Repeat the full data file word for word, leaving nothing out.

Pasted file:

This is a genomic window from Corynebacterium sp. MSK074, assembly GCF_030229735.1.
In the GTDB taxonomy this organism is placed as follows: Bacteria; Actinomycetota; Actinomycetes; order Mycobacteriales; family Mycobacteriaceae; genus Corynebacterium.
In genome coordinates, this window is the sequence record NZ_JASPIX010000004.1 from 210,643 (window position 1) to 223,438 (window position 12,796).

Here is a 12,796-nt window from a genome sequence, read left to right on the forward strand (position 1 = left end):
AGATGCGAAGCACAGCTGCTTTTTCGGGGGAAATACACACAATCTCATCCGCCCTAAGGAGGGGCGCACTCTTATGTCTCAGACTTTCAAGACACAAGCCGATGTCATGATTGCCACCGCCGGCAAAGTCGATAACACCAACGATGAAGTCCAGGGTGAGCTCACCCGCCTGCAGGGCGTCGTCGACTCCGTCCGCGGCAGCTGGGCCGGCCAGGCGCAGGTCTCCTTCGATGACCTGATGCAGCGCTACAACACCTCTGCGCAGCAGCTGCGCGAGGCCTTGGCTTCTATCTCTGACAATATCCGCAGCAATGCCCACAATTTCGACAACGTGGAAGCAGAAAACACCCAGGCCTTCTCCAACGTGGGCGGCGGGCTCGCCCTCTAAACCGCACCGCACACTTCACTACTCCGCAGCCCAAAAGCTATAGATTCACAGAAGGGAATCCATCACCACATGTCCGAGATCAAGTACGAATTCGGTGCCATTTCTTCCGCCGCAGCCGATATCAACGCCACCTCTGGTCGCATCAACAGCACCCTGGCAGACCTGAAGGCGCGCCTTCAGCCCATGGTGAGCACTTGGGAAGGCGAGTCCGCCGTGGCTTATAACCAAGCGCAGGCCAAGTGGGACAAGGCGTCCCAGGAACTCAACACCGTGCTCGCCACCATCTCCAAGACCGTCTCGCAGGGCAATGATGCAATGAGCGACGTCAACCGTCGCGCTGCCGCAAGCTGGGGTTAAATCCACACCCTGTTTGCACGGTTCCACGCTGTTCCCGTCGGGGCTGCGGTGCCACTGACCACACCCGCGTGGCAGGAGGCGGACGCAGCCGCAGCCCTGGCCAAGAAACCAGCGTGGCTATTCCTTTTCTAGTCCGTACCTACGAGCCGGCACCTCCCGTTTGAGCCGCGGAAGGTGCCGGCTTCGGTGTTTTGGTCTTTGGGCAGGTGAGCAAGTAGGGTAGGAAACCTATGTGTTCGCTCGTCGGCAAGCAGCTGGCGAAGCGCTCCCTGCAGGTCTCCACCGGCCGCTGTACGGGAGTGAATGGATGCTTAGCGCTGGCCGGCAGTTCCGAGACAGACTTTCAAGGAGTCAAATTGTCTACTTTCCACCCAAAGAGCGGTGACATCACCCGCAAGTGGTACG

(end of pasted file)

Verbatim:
This is a genomic window from Corynebacterium sp. MSK074, assembly GCF_030229735.1.
In the GTDB taxonomy this organism is placed as follows: Bacteria; Actinomycetota; Actinomycetes; order Mycobacteriales; family Mycobacteriaceae; genus Corynebacterium.
In genome coordinates, this window is the sequence record NZ_JASPIX010000004.1 from 210,643 (window position 1) to 223,438 (window position 12,796).

Here is a 12,796-nt window from a genome sequence, read left to right on the forward strand (position 1 = left end):
AGATGCGAAGCACAGCTGCTTTTTCGGGGGAAATACACACAATCTCATCCGCCCTAAGGAGGGGCGCACTCTTATGTCTCAGACTTTCAAGACACAAGCCGATGTCATGATTGCCACCGCCGGCAAAGTCGATAACACCAACGATGAAGTCCAGGGTGAGCTCACCCGCCTGCAGGGCGTCGTCGACTCCGTCCGCGGCAGCTGGGCCGGCCAGGCGCAGGTCTCCTTCGATGACCTGATGCAGCGCTACAACACCTCTGCGCAGCAGCTGCGCGAGGCCTTGGCTTCTATCTCTGACAATATCCGCAGCAATGCCCACAATTTCGACAACGTGGAAGCAGAAAACACCCAGGCCTTCTCCAACGTGGGCGGCGGGCTCGCCCTCTAAACCGCACCGCACACTTCACTACTCCGCAGCCCAAAAGCTATAGATTCACAGAAGGGAATCCATCACCACATGTCCGAGATCAAGTACGAATTCGGTGCCATTTCTTCCGCCGCAGCCGATATCAACGCCACCTCTGGTCGCATCAACAGCACCCTGGCAGACCTGAAGGCGCGCCTTCAGCCCATGGTGAGCACTTGGGAAGGCGAGTCCGCCGTGGCTTATAACCAAGCGCAGGCCAAGTGGGACAAGGCGTCCCAGGAACTCAACACCGTGCTCGCCACCATCTCCAAGACCGTCTCGCAGGGCAATGATGCAATGAGCGACGTCAACCGTCGCGCTGCCGCAAGCTGGGGTTAAATCCACACCCTGTTTGCACGGTTCCACGCTGTTCCCGTCGGGGCTGCGGTGCCACTGACCACACCCGCGTGGCAGGAGGCGGACGCAGCCGCAGCCCTGGCCAAGAAACCAGCGTGGCTATTCCTTTTCTAGTCCGTACCTACGAGCCGGCACCTCCCGTTTGAGCCGCGGAAGGTGCCGGCTTCGGTGTTTTGGTCTTTGGGCAGGTGAGCAAGTAGGGTAGGAAACCTATGTGTTCGCTCGTCGGCAAGCAGCTGGCGAAGCGCTCCCTGCAGGTCTCCACCGGCCGCTGTACGGGAGTGAATGGATGCTTAGCGCTGGCCGGCAGTTCCGAGACAGACTTTCAAGGAGTCAAATTGTCTACTTTCCACCCAAAGAGCGGTGACATCACCCGCAAGTGGTACG